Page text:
–I find myself thinking about visiting my Sacred Space more often than I actually do. Still a work in progress. Barb
–Hi, Terry, I spent a week in reunion with my 3 brothers (and our spouses) in this beautiful part of Canada on the Sunshine Coast! Thanks for the stories about dancing today! Dancing is my most amazing grace. After recovering from West Nile Virus I have been able to continue teaching Line Dance the past 18 months. This gives opportunity to embrace that spontaneity, sharing, and openness to life’s possibilities; about which you speak so often. At 82, I try to squelch the fear my years of continuing this life-saving activity might be numbered! I find your Sabbath Moments inspiring me to make the most of every day and not worry so much about what tomorrow brings! Blessings in your hard days and your easy ones! Love, Marsha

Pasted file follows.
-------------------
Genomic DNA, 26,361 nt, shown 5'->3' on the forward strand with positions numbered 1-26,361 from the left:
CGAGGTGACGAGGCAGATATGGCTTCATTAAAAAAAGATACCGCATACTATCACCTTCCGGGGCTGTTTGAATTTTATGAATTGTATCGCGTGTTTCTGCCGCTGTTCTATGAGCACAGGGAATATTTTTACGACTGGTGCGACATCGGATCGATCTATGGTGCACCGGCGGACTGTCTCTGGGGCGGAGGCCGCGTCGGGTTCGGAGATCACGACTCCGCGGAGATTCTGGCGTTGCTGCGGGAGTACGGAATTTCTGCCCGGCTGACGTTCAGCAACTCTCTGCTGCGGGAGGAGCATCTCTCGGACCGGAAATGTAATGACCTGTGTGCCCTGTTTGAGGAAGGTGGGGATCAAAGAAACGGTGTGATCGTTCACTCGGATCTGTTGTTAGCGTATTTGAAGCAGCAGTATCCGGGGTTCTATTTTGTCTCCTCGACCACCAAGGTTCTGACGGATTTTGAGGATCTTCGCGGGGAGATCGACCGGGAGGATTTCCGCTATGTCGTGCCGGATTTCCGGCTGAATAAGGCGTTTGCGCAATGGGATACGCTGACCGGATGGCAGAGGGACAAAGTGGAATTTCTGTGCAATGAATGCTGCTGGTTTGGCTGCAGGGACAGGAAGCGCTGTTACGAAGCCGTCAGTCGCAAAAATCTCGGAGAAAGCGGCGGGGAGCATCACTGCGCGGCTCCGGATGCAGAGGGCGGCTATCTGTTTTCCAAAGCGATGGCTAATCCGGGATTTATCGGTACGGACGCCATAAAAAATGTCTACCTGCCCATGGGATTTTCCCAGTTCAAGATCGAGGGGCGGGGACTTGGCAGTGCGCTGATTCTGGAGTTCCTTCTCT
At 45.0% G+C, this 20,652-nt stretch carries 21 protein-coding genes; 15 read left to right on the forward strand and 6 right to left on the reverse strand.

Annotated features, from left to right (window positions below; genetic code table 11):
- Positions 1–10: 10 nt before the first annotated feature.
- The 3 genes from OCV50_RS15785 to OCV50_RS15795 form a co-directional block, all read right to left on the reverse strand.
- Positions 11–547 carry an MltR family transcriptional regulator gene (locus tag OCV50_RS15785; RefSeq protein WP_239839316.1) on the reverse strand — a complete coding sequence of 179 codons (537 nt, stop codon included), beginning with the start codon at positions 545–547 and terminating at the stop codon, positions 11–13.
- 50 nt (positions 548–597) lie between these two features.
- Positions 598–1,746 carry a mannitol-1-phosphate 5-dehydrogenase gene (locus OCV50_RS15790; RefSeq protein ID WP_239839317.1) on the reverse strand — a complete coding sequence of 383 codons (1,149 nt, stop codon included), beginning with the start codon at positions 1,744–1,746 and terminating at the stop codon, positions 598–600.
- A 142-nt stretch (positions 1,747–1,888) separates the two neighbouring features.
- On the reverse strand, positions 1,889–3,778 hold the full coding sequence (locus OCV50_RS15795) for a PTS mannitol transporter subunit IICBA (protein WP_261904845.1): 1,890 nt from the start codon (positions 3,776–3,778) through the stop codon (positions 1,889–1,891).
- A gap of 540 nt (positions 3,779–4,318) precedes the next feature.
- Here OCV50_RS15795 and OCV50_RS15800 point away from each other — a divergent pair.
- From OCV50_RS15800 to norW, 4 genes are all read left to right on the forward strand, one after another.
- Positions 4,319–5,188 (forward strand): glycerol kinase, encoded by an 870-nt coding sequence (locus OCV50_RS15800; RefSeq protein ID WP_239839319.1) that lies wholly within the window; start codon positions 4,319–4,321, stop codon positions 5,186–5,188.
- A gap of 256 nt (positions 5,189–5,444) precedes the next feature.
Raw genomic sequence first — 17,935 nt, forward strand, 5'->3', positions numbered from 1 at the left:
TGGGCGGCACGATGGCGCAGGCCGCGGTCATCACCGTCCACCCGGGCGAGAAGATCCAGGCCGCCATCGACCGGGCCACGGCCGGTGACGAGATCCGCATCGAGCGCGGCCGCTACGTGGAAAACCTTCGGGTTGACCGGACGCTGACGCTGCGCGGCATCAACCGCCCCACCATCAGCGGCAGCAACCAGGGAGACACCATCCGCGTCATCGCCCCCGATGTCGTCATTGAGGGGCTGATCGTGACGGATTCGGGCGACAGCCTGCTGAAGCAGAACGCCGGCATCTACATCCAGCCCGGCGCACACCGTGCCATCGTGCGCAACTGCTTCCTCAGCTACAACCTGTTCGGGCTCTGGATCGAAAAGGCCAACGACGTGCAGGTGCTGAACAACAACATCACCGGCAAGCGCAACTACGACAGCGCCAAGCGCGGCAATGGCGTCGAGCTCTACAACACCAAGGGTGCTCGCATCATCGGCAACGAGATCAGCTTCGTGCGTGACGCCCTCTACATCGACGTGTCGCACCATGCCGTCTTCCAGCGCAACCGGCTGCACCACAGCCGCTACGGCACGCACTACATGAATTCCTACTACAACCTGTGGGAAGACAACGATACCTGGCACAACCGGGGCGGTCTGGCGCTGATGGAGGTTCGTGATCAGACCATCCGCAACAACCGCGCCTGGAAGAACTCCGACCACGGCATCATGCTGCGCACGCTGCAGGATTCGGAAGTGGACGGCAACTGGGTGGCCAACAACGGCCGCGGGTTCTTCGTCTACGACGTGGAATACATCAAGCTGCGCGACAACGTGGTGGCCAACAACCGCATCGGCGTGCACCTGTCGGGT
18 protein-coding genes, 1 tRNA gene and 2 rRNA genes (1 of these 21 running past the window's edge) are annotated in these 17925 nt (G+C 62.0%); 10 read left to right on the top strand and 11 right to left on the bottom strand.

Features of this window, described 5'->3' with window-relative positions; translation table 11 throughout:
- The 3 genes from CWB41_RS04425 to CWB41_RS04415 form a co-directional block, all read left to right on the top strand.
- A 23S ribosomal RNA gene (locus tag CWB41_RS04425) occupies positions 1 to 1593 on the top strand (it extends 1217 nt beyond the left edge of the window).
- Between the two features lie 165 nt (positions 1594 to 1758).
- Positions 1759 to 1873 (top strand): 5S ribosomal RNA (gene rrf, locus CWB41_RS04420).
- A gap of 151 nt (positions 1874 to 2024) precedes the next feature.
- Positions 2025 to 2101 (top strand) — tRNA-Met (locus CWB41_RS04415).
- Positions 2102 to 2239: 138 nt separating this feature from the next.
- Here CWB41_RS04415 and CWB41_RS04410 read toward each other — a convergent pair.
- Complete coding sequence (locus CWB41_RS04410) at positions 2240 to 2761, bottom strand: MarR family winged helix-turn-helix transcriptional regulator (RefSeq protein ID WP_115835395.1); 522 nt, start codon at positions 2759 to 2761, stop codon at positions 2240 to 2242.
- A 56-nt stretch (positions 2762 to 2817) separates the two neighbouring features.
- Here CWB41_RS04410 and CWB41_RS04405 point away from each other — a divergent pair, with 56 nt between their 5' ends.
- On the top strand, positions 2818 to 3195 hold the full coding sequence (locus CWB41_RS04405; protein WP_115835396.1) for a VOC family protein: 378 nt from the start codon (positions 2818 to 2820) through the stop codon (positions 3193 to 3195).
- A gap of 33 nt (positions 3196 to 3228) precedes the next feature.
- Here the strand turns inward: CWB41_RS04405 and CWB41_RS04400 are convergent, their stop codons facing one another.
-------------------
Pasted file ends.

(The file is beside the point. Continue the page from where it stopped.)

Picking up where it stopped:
–Terry, as always your Sabbath Moment is filled with spiritual food for the week. I like your, “I am here”. A few years ago, I was in the midst of cancer treatment and one of my mantras was… “I Am Here–It Is Now–All Is Well”. Blessings on every moment of your day. Sandi
–How often we of the “highly developed, totally sophisticated western societal cultures” are content to acknowledge others with the impersonal “hello “ or “hi, there”. How much more real and warm is the greeting: “You are here”, with the response: “Yes, I am”. Studies of the Native American culture show the same true feelings for others. Want to experience something heart felt, yet simple? Read the Navajo prayer, “Walk in Beauty”. Ken